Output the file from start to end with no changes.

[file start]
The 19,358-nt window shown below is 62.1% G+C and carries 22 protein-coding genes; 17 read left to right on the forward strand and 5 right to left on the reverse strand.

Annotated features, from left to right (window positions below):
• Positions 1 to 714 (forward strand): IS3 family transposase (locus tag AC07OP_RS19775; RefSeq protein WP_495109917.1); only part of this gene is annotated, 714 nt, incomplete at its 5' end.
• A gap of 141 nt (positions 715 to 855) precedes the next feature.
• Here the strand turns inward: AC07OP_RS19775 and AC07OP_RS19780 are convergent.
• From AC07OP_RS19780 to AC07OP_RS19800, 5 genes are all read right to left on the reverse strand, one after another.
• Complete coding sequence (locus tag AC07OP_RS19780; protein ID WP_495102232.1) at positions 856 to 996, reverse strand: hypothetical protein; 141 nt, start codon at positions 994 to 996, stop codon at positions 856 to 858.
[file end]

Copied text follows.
The 19,358-nt window shown below is 62.1% G+C and carries 22 protein-coding genes; 17 read left to right on the forward strand and 5 right to left on the reverse strand.

Annotated features, from left to right (window positions below):
• Positions 1 to 714 (forward strand): IS3 family transposase (locus tag AC07OP_RS19775; RefSeq protein WP_495109917.1); only part of this gene is annotated, 714 nt, incomplete at its 5' end.
• A gap of 141 nt (positions 715 to 855) precedes the next feature.
• Here the strand turns inward: AC07OP_RS19775 and AC07OP_RS19780 are convergent.
• From AC07OP_RS19780 to AC07OP_RS19800, 5 genes are all read right to left on the reverse strand, one after another.
• Complete coding sequence (locus tag AC07OP_RS19780; protein ID WP_495102232.1) at positions 856 to 996, reverse strand: hypothetical protein; 141 nt, start codon at positions 994 to 996, stop codon at positions 856 to 858.